Developer: Insomniac Games | Publisher: Sony Interactive Entertainment | Platforms: PS5 (Reviewed), PS4
If you want a fast paced romp through most of Manhattan and a game that respects your time by not flooding it with too many tedious side quests but enough to fill the time, Spider-Man: Miles Morales is the game for you. You don’t need to upgrade basic combos, but the game is more technical with the new “venom power” system provided for Miles. If you really want to get the most out of this and his new gadgets, doing the bonus objectives whenever you can brings an extra layer of fun and the spectacle of it all makes every electrifying hit count. The set pieces were well thought out and aside from the enemy bases and the construction buildings — that are still incomplete from the first game — had well laid designs and great use of the environment. Miles Morales still has that break between certain chapters where you can’t move on to the next story mission and it forces you to take a breath and soak in all the deep story you just experienced. However, it’s still a moment well taken out of your day.
8.5/10 – Excellent
On the cutting room floor…
Cut for time
Spider-Man: Miles Morales is fairly short and I was able to clear it in 15 to 20 hours with 100%. This would have also been easier if I chose to play on “Amazing” rather than the “Spectacular” difficulty, but when it comes to Spider-Man, I like the extra challenge so I can only imagine how fast you can beat it if you bulldoze through it without doing side quests. I was able to comfortably get a platinum trophy in 2018’s Spider-Man and found it about the same for this one. It’s not required that you play the original but I highly recommend it as it fully adds to the world building and it significantly helps with the references that are made along the way.
The good old feels
Set one year after the original game, Spider-Man (Peter Parker) goes on vacation leaving Miles to watch over the city. You deal with the new Roxxon and “The Underground” organizations — much like the Silver Saber International and the “Inner Demons” from the first game — while struggling to find that balance between casual life and superhero. Among the turmoil that being Spider-Man can bring, you get a very close look at how the family matters and heart wrenching story unfolds. Sounds familiar.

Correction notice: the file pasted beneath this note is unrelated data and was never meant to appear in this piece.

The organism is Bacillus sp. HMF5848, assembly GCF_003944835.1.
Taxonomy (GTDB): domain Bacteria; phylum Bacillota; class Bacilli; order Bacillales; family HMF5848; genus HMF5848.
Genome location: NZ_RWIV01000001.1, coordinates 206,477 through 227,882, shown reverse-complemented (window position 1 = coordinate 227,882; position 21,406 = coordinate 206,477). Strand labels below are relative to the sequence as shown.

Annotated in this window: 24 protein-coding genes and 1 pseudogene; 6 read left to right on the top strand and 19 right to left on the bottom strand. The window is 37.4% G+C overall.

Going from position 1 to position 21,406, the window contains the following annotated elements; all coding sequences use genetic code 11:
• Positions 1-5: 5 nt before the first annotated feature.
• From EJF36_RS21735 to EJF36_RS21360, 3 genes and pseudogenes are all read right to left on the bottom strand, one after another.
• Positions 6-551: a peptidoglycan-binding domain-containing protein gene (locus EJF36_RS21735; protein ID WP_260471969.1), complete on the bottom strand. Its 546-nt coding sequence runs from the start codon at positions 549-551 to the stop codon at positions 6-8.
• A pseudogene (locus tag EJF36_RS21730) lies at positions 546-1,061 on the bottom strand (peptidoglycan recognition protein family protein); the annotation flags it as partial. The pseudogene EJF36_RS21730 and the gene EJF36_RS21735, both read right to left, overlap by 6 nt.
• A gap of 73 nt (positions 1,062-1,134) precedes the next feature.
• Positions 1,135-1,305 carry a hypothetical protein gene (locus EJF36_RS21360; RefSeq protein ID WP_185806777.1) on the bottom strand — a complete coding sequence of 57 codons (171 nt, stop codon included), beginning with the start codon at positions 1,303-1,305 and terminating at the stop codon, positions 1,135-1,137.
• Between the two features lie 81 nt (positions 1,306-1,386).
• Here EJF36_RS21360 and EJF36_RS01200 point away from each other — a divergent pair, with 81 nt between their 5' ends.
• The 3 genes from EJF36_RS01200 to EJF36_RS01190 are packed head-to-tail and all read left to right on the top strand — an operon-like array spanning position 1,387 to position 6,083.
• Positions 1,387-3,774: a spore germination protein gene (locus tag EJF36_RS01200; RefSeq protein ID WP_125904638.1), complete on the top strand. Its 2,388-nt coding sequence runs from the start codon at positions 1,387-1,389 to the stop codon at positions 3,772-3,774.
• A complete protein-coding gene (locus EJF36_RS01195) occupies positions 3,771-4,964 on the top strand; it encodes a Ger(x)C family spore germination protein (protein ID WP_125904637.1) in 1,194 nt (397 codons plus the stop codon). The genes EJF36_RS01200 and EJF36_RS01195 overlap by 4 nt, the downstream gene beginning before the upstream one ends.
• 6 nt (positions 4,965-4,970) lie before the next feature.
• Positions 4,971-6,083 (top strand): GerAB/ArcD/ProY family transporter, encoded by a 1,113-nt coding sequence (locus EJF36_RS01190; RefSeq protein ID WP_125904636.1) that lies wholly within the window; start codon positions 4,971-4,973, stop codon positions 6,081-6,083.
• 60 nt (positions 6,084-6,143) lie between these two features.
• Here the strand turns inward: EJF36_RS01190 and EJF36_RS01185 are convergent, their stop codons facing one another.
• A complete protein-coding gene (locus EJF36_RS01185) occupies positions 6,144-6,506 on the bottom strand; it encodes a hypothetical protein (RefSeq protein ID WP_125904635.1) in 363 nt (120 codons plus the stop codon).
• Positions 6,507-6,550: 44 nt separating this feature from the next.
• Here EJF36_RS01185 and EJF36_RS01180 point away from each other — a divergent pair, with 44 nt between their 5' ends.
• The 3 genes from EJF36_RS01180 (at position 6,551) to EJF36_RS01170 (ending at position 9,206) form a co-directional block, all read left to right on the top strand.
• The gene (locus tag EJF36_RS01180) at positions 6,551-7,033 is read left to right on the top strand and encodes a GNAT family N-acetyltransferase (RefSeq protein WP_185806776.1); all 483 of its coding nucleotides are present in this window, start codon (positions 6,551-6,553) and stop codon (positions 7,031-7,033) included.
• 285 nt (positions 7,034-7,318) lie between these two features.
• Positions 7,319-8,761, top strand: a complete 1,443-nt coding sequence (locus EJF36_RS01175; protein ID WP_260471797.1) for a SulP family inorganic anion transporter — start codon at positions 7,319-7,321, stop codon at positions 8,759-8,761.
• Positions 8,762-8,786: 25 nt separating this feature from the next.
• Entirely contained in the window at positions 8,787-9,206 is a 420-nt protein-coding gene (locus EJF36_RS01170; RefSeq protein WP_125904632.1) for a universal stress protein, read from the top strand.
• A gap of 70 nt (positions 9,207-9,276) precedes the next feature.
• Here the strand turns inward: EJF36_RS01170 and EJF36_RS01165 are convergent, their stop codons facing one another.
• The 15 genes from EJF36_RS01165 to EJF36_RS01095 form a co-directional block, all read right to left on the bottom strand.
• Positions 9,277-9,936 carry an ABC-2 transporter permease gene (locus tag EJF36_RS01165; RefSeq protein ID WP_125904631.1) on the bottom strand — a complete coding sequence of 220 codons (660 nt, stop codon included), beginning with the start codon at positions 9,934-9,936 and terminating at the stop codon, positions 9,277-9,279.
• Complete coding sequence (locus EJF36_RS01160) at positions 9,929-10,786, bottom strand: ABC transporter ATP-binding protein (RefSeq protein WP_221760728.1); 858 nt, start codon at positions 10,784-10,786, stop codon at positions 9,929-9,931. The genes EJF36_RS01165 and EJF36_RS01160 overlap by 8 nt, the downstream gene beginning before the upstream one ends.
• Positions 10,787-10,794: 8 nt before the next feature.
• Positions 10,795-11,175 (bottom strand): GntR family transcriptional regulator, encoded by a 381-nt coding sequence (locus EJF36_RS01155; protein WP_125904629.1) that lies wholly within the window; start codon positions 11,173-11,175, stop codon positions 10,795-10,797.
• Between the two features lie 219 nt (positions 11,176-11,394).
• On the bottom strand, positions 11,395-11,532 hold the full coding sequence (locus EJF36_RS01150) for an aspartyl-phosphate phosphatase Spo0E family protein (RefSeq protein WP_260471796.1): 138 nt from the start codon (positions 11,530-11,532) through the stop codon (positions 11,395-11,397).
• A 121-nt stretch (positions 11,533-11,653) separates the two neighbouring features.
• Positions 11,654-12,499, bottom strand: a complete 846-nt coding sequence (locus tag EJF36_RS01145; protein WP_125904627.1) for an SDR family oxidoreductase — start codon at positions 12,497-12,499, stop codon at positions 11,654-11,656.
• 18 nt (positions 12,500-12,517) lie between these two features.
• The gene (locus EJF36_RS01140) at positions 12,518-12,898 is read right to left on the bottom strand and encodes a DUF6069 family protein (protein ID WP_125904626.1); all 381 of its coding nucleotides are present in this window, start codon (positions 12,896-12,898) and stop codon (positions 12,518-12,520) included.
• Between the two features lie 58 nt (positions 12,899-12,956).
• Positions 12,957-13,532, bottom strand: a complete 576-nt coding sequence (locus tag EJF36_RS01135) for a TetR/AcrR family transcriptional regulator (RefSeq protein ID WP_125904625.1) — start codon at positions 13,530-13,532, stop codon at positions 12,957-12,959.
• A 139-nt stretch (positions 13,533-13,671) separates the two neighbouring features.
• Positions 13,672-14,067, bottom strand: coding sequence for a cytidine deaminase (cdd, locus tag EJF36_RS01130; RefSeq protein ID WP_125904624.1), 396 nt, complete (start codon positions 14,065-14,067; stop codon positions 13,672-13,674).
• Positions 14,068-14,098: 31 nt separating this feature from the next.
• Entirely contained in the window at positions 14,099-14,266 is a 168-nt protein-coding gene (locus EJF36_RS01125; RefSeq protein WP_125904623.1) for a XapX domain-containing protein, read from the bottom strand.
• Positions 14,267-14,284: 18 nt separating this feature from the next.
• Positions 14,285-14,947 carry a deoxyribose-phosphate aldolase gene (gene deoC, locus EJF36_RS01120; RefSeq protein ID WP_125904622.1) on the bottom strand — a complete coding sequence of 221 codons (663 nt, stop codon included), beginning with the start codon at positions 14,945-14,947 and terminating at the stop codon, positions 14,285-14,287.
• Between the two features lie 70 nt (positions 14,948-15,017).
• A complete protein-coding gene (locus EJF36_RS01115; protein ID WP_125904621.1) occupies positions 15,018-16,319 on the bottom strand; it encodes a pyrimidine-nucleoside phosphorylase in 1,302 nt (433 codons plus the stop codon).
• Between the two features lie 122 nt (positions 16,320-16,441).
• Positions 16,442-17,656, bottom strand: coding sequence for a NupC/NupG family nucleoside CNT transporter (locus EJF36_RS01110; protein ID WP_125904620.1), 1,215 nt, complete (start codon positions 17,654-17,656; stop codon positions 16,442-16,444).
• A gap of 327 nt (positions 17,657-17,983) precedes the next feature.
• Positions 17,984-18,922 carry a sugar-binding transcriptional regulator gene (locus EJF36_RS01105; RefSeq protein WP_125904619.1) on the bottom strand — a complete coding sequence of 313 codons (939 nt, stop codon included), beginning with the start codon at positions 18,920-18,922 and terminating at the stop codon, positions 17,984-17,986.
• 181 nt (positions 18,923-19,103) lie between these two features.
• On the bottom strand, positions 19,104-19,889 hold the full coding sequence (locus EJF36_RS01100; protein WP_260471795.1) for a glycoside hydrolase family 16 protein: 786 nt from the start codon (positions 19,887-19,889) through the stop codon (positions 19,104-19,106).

The PS5 brought with it a new Peter Parker model that briefly left me perplexed. Maybe it was just me, but I didn’t really need an Andrew Garfield reminder.
The worst part of the “The Amazing Spider-Man 2” was Jamie Foxx’s role and it kinda soured the whole thing. Though it was an inevitable change, the 2018 model was still fresh in my mind.
The Hopes of Glory
One aspect that was a little underwhelming was having to choose between “performance” (60fps at the cost of quality) or “fidelity” (vice versa). I honestly wanted to see this game in all its glory through the best of both worlds of having the 60fps showing off the ray tracing and visual effects at 4K. At least the PS5 load time improvement was no joke and one of the main selling points I think all of us were waiting for. Overall, the visuals did not disappoint.
A Multicultural Melting Pot of Awesome!
Last, but not least, the Miles Morales soundtrack is a masterpiece every step of the way in comparison with the Black Panther soundtrack – it sounds like it jumps right off the record. I found myself wanting to swing all about the burrough just to nod my head to the perfect ambience it created. From the mixed race hero to Chinatown to the BLM mural plastered across the wall in the middle of Harlem, the entire game was respectfully inclusive. They even threw in an ASL (American Sign Language) character along with a beautiful nod to the late Chadwick Boseman and Stan Lee for good measure with the Uptown Pride suit and the monument of the creator.